The Eighth Sin

If like me, it took you quite a while to grasp why Pride was among the seven deadly sins; then brace yourself for this one for it has taken me even more time to understand how righteousness is definitely the eighth sin.

He was a man of principle; he believed himself to be a man of black and white. “Everything is crystal clear” he said. There was no room for gray or any other color even though there must have been a time when he saw other colors, when he actually enjoyed their variety and glamor, but something mysterious happened to him that led him to believe that honesty and morals only reside in white, whereas their absence is marked by black.

He was a man of morals and sound judgment, or so he strictly believed. He marked people with the only two colors he acknowledged. He refused to believe that even the purest of people can sin, just like he wouldn’t accept that those who sinned could be benevolent. One sin was “black” enough to taint a good person for life. He refused to see the colors of the rainbow in the human spectrum, only black and white.

And by doing so, he tainted his white soul with the blackness he saw in others. His spirit lost its vibrant colors and got colder and harder that the white faded into gray, and gray faded into a color deemed black by his very own moral standards.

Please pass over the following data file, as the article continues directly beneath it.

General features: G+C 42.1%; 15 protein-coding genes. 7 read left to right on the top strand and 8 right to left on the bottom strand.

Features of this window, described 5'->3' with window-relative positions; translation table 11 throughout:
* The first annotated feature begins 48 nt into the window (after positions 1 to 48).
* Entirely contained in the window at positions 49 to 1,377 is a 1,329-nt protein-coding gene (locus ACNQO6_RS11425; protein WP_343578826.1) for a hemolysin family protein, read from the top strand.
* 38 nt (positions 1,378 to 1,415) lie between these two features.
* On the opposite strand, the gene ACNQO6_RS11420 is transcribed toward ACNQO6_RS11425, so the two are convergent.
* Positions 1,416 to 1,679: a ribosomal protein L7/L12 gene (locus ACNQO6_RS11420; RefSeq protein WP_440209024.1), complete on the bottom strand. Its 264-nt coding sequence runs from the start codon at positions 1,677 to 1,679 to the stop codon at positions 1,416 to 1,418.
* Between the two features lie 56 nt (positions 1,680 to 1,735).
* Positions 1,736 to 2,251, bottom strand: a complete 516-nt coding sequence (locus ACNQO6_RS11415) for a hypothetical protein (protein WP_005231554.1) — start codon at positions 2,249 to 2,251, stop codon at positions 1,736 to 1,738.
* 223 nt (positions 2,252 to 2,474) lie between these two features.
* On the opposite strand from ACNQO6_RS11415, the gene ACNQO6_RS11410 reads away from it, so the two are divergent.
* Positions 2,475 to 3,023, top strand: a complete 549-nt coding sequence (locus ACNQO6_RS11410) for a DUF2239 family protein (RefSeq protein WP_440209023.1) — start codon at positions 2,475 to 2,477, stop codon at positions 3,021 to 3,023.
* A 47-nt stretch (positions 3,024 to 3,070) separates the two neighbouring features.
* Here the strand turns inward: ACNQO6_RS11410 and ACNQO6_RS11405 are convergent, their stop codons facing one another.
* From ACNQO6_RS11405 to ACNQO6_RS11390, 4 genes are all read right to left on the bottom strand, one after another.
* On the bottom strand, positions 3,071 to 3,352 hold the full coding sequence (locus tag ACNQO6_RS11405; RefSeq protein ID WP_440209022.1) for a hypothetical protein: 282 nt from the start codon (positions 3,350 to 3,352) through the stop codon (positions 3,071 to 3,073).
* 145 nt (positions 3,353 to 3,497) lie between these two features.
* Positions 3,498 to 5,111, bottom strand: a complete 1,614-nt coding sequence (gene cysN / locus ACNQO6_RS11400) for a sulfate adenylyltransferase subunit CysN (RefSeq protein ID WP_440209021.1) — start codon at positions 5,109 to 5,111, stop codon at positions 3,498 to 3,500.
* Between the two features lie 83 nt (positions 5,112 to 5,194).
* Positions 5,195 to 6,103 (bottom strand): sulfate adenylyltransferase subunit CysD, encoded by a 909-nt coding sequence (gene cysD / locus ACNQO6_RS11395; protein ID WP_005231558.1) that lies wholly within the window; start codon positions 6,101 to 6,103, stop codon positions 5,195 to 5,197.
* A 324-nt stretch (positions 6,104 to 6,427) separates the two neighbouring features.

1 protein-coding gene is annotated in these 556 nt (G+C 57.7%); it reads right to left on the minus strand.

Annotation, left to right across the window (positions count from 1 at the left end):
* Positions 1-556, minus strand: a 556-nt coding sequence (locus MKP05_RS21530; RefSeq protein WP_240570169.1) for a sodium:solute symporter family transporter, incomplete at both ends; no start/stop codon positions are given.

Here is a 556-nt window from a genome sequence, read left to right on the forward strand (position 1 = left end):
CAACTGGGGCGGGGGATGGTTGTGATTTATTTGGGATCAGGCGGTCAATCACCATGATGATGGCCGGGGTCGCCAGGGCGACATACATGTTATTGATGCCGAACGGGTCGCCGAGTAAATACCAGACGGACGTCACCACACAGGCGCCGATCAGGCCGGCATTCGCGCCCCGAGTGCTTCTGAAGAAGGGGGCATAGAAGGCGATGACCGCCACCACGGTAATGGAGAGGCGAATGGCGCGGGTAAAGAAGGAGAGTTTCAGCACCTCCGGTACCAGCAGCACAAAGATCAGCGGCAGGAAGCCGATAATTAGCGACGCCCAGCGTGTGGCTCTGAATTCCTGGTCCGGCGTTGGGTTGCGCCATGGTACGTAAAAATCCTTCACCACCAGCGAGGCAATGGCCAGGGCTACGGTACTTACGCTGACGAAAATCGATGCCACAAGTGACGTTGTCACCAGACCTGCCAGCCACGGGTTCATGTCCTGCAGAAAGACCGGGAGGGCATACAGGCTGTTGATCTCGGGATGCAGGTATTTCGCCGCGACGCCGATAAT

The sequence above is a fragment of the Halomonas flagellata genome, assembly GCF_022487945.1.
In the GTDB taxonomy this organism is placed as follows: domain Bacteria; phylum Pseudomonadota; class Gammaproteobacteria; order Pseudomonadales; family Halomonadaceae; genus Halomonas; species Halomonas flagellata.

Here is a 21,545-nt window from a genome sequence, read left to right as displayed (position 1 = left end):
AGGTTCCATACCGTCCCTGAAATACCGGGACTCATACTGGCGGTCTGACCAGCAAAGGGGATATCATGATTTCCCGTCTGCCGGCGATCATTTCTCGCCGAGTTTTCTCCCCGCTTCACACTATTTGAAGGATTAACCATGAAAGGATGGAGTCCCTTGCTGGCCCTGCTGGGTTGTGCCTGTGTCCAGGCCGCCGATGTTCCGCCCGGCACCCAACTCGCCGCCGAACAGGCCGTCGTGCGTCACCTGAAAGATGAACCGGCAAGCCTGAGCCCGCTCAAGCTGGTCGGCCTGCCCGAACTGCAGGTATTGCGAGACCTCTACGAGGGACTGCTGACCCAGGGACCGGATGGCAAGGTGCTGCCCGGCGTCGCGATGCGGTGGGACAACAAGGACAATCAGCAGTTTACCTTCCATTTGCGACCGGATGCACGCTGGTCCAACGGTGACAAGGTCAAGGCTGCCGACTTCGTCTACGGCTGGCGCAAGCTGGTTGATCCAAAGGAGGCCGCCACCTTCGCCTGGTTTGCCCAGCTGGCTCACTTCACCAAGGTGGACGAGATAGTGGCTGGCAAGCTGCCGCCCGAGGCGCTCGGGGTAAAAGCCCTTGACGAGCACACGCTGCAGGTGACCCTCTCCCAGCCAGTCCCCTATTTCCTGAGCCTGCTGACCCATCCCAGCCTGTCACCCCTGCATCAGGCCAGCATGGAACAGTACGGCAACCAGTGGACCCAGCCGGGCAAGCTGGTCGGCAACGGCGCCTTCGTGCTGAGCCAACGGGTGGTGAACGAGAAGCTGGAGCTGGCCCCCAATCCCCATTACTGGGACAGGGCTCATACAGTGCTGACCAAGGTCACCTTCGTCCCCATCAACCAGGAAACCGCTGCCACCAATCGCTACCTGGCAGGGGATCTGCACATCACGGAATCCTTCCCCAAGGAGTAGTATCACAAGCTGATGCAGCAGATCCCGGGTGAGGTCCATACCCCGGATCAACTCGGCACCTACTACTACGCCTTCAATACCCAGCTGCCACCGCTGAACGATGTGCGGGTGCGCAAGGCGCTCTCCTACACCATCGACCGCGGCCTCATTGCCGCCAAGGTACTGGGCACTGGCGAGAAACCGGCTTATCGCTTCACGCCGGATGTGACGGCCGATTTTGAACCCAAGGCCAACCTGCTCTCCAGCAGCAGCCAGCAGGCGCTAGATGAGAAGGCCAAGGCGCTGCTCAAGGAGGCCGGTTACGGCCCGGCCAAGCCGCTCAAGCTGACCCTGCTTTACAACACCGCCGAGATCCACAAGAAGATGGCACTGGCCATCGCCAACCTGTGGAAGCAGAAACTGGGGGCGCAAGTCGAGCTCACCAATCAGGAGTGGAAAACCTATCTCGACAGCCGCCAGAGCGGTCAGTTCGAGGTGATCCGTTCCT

And so, while others could have been forgiving of his rigidness and cruel righteousness, he on the other hand condemned himself as harshly and cruelly as he did others. He no longer found mercy at his heart for his own tormented soul that was no longer as white as he believed of it to be.

He broke. He just broke.

I will never know if I ached for him because I love him, or because I was once as self righteous as he is, or because I pity the fate he had chosen for himself. Would my past righteous self have resented him had he chosen to repent from that sin and break free in search for a world of colors? Would I have hated him if he had it in him to start anew and chase rainbows after all the damage he had caused others in his black and white days, the damage he had caused me? Am I so forgiving of him because of my newly found forgiveness or because I find his fate so poetic and “fair”? Am I any better really?

All I know is that I sincerely love him even though I was one of those he had judged most cruelly, even though I still bear the scars he cut so deep in me, but it is to him that I owe my repentance of that sin, self righteousness.

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~ by insomniac on April 21, 2013.

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